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How long do responsible parties have to file a will in probate (or otherwise) and execute in Ohio?

Chillicothe, OH |

One of my family members will be the executor of the estate, and our loved one died several months ago in Ohio. The family member relayed they would begin handling everything in several months due to time constraints. I contacted them and now they have moved the date a few more months out, saying they are "busy". How long do they have to file the will? And then, how long do they have to execute/distribute assets and sell property and complete distribution to those named in the will? Is there anything I can do to help move the process along since I am named in the will?

Attorney Answers 3

Posted

There is no statute of limitations for probating a Will. Practically, however, as time goes on less and less property will be able to be traced. There is no rush, however. If its only been a few months then that is fine so long as property is being taken care of.

Matthew Johnson phone# 206.747.0313 is licensed in the State of Washington and performs bankruptcy, short sale negotiations, and estate planning in Whatcom, Skagit, Snohomish, King and Pierce counties. The response does not constitute specific legal advice, which would require a full inquiry by the attorney into the complete background of the facts and circumstances surrounding this matter; rather, it is intended to be general legal information based on the limited information provided by the inquirer; it This response also does not constitute the establishment of an attorney-client relationship, which can only be established after a conflict of interest evaluation is completed, your case is accepted, and a fee agreement is signed. Johnson Legal Group, PLLC

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Posted

I would be concerned too! You should hire a probate/estates attorney (preferably one in the County where the probate will have to be opened) . The attorney can file on your behalf a Motion with the Probate Court requesting an Order compelling the production of the Will.

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2 comments

Justin Jay Watling

Justin Jay Watling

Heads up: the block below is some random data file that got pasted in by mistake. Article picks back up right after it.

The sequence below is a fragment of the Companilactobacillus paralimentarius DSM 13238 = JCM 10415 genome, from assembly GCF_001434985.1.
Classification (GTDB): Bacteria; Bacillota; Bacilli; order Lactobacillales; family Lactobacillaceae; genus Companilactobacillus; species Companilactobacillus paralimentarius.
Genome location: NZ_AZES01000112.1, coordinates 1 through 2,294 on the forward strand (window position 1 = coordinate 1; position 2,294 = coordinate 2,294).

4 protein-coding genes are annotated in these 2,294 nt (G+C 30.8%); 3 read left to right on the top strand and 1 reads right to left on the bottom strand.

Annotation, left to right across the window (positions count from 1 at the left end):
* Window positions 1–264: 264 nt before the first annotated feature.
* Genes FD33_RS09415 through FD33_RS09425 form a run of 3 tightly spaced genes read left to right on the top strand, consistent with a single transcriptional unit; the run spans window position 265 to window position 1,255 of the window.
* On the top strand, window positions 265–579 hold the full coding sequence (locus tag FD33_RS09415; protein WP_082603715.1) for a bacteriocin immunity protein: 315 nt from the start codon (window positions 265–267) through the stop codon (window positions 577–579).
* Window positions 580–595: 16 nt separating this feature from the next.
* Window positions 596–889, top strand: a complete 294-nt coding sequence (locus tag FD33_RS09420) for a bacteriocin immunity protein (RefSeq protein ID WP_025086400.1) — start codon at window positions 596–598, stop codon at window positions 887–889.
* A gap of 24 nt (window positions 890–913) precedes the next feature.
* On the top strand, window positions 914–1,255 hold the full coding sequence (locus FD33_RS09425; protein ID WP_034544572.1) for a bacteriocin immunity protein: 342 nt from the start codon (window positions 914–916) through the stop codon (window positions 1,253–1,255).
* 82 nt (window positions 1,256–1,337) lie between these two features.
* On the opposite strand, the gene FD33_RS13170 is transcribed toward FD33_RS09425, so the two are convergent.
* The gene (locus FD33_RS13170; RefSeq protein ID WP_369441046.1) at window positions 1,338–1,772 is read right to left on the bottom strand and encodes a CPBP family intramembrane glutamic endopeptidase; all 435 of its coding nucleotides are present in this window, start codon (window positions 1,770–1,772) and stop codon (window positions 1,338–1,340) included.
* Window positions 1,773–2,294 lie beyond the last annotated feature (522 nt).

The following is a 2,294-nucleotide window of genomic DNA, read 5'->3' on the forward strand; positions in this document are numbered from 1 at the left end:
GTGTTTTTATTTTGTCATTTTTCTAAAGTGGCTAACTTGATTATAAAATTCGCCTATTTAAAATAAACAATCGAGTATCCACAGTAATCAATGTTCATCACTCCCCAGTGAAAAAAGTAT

Posted

Oops. I forgot to mention: It may be that because of a concern regarding creditor claims that the family is delaying the opening of the Estate. You should ask that question directly and expect to receive a clear response. If there are no creditor issues, then there is no reason to delay opening the Estate.

C L Huddleston III

C L Huddleston III

Posted

I agree with Mr. Watling, you have reason to be concerned. All the Executor needs to do to get things started is meet with a probate attorney, so "too busy" is not an excuse. There is almost certainly something going on and you should get to the bottom of it.

Posted

While there is no formal limitation on the period of time allowed to file the will, as noted by my colleague the property and the size of the estate may be affected if they wait too long. I'm wondering if it's a time issue (it really doesn't take that much time for the executor unless the estate is very large or very complicated) or if they're concerned about hiring a lawyer, paying the costs, etc. I always handle the estate without payment until the assets are liquidated. The attorney is protected and will get his fee so the executor shouldn't have to advance any money. I suggest you mention this to them.

The information provided here is general in nature and is not to be considered legal advice. No attorney-client relationship is intended nor created. As an Ohio attorney not licensed in any other jurisdiction, any information provided here is solely based on Ohio law and general legal principals. The information provided here should not be put into practice without specifically consulting an attorney in your jurisdiction. Do not proceed without first discussing this matter with your own local attorney.

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